I’ve been riding the same Gary Fisher Hoo Koo E Koo Mountain Bike since my uncle found it in a sandpit and gave it to me to ride while away on my first internship. It was in somewhat rough shape back then, and it’s kind of the bicycle of Thesius at this point as parts failed and I found ways to replace them.

I was replacing the front tire and realized I’d like to make this thing into a cargo bike (I currently use it to scout for furniture to restore on trash days, but usually have to ride home and return on foot to grab anything I find, plus I could get groceries). I’m not sure what level of standardization this bike follows and I have no familiarity with cargo bike parts, but I was thinking I’d like to add a Rear Pannier Carrier Cargo Rack and perhaps a large basket on top of that - in fact, I happen to have this homemade welded steel basket I pulled out of a dumpster a couple years ago:

It’s 23" long, 12" tall, and 16" wide. I could weld on whatever mounting hardware it needs.

So basically I’m looking for advice on layout and things to add, specific parts if you have any recommendations, is that basket a horrible idea, etc. What traits make for a useful cargo bike, what would work well with this old mountain bike? And thank you for any ideas!!

  • Showroom7561@lemmy.ca
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    2 months ago

    I can only give you advice, based on my experience with an older MTB that has hauled over 130lbs worth of groceries at a time.

    I’m a fan of keeping the bike modular, so it can be ridden with no extra bulk (except for front and rear racks), but I can increase its capacity with a combination of baskets, panniers, or a cargo trailer.

    My standard haul configuration is usually the trailer with rear panniers (25L Arkel Shopper bags x 2 + the Wike City Cargo Trailer with 100lbs capacity). It typically looks like this, although I don’t usually bring the trunk bag on grocery hauls, and will instead (if needed) mount a large steel basket, which is secured by voile straps.

    If I’m picking up a really large/bulky grocery haul, I will bring two front panniers and a handlebar basket (Wald).

    But… most errands and smaller hauls will either see me with a Burley Travoy trailer, which converts into a handcart for taking into stores, or just the rear panniers.

    As I said, I like to keep things modular with the option of just having a “naked” bike to ride around with.

    • JacobCoffinWrites@slrpnk.netOPM
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      2 months ago

      This is great info, thanks for taking the time to write it out! I didn’t even notice the front rack at first, does the handlebar basket just latch on to the rack? I think this (minus the trailer for now) makes a lot of sense for me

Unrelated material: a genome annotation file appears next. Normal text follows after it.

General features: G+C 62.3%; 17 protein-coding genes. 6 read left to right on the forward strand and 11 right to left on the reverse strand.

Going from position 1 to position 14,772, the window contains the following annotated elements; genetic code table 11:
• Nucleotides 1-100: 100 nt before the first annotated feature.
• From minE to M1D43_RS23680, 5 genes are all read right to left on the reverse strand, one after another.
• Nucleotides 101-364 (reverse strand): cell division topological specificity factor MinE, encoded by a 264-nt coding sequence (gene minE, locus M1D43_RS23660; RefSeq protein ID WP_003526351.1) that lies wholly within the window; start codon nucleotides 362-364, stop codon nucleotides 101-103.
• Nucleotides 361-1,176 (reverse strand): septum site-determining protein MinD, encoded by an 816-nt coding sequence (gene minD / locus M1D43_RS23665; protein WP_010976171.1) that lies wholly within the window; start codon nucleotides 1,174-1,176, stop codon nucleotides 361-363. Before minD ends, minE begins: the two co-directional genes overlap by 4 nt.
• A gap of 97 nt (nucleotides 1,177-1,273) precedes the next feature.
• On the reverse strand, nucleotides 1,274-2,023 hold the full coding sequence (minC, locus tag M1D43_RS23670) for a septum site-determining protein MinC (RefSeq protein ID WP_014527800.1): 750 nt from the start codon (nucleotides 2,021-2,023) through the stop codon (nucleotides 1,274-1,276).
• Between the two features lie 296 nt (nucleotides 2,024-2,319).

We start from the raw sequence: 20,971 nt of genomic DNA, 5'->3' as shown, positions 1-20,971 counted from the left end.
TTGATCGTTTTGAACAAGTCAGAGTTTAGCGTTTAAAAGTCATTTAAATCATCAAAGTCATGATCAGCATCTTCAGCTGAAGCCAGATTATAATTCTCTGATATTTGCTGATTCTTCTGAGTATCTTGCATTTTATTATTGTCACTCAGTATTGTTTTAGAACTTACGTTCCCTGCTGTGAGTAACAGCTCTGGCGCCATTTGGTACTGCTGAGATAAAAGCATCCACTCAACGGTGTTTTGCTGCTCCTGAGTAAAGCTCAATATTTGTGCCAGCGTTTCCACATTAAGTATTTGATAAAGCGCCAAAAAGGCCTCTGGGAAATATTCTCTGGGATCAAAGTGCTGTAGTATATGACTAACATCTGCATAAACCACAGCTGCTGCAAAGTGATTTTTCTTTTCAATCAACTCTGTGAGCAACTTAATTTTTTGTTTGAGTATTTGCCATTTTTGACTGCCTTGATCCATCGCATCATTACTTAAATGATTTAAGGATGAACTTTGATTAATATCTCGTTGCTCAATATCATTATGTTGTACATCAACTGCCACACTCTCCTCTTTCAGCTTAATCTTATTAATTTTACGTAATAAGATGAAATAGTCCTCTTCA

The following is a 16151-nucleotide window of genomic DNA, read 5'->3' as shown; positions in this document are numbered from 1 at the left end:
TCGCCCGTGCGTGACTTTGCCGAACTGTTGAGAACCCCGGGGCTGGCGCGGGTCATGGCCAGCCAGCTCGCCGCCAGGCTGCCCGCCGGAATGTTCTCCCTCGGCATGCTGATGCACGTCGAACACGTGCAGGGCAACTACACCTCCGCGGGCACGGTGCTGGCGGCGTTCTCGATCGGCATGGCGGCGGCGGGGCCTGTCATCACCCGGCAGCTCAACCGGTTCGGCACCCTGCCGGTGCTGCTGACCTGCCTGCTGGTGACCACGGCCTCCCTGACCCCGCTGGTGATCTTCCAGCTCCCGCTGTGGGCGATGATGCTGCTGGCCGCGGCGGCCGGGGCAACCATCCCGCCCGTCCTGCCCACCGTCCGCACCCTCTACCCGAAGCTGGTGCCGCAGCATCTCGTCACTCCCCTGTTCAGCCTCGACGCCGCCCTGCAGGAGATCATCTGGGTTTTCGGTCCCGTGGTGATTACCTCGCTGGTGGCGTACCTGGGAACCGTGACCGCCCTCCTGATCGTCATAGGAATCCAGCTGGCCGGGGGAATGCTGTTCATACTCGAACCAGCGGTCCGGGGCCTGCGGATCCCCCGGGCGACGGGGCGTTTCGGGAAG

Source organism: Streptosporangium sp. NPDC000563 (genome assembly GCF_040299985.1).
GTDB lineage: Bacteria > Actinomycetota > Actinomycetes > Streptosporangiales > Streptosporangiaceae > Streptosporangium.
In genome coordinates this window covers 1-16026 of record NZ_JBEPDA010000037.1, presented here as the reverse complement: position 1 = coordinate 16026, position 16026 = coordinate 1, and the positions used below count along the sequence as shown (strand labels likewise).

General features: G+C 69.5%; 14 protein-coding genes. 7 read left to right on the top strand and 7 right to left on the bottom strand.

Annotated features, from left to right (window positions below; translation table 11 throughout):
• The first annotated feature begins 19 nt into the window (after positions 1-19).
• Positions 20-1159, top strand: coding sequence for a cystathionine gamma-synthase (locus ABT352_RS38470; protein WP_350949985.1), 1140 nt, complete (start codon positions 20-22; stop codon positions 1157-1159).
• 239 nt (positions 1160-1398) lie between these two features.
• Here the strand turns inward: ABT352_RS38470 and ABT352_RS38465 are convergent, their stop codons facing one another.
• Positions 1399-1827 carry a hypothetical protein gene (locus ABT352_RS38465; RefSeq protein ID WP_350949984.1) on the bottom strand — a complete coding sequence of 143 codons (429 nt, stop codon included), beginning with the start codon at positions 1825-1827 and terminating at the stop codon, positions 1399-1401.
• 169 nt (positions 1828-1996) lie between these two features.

• Showroom7561@lemmy.ca
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        2 months ago

        does the handlebar basket just latch on to the rack?

        Ok, so Wald makes several types of front baskets. The one that I have has a bracket that gets mounted to the handlebars permanently (you can remove them, but they aren’t means to be removed like their quick release mount), and then the basket latches onto it.

        Here is what it looked like after I installed the Wald mount:

        It was a challenge to make sure that I could still have a functioning headlight and camera with the basket installed, so I also installed a handlebar extender to lift those up, and a bike light mount on the front rack. Since then, I’ve learned that you can get a clip-on mount for baskets that will hold the light, but I’m not sure if they use the same Garmin quarter-turn mount as my light, so…

        But… I found that the Wald mount interfered with my regular handlebar bags (Arkel Signature BB and BB packet), so I’ve strapped some horizontal tubing to the Wald mount, so those handlebar bags can mount better without excess rubbing. I can remove the tubes very easily for when I need the front basket.

        This particular bike is pretty busy, but it’s an AMAZING utility bike! I’ve also added a frame bag for added carrying capacity (mostly for extra straps and tools), a top tube bag, and it now has double feed bags attached behind the handlebars for quick access to snacks, my powerbank, compact camera, etc.

        If I had only one wish, it would be that I wish I went with a front rack that has a platform. My front rack is a low-rider, which is great for stability, I won’t lie, but I would have made use of a platform.

        One final mention. When I strap a basket to my rear rack, I tend to add a cut piece of 2x4 under it to give it a few inches of lift off the rack. This makes it easier to get the Arkel panniers off (and back on). It’s not necessary that I do that if I plan to use only the rear basket.

        Let me know if you have any other questions, and I’d be happy to help!

        • JacobCoffinWrites@slrpnk.netOPM
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          2 months ago